posted by taff at 4:25 PM on July 13, 2016

fwiw, i don't understand erst (i really don't see the distinction being made). anyway, it sounds to me like maybe you need some trick (or a toolbox of tricks) that "buy time" so that you can think things out better. like maybe answering a question with "why?" rather than giving an answer immediately. or just being a bit more laid back in general ("just"...)
posted by andrewcooke at 4:42 PM on July 13, 2016

A common piece of advice is: "Imagine a person who would make the kinds of decisions you admire, and then act like you are that person." I think if you are looking for opportunities to do the things people would all do in an ideal world, you will find them occasionally.

Dissecting occasions where you didn't act as you might have hoped is less valuable in my opinion. It's always going to happen.
posted by BibiRose at 5:02 PM on July 13, 2016

I think erst is saying that prioritizing your time over someone else's needs is in itself a moral decision. So ionnin is already making quick moral decisions, just not perhaps the ones that ionnin wants to make with the benefit of hindsight.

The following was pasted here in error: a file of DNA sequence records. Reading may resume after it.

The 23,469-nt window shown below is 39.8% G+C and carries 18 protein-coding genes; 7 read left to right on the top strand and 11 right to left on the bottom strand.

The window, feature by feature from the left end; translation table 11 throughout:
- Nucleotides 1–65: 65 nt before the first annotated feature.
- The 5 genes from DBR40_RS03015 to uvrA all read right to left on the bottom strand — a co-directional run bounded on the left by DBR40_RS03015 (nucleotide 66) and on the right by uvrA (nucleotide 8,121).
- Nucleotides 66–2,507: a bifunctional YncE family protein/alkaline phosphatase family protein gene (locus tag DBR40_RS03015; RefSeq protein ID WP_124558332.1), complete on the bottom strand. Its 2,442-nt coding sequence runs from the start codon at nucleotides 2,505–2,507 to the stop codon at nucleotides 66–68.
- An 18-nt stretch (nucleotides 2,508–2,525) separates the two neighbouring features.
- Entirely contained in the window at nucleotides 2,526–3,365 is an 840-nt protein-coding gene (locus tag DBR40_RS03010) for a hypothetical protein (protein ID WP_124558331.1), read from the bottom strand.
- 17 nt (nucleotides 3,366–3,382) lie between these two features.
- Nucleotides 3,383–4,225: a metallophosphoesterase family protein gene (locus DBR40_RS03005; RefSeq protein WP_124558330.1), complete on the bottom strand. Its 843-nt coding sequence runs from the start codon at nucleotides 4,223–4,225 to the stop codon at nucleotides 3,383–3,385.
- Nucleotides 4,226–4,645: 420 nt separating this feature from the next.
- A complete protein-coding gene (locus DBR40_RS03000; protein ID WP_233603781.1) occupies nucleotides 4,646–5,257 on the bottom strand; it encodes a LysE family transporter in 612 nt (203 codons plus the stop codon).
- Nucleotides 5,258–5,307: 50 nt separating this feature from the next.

I agree with everyone saying that you can train yourself but can only do so by actually making moral decisions. First work on making moral decisions and then you can work on making them quickly. Analyzing situations where you fall short can also be useful if you can use it to make mental scripts for what to do next time. You'll still have to actually follow the script but at least you'll have one.
posted by any portmanteau in a storm at 5:32 PM on July 13, 2016 [1 favorite]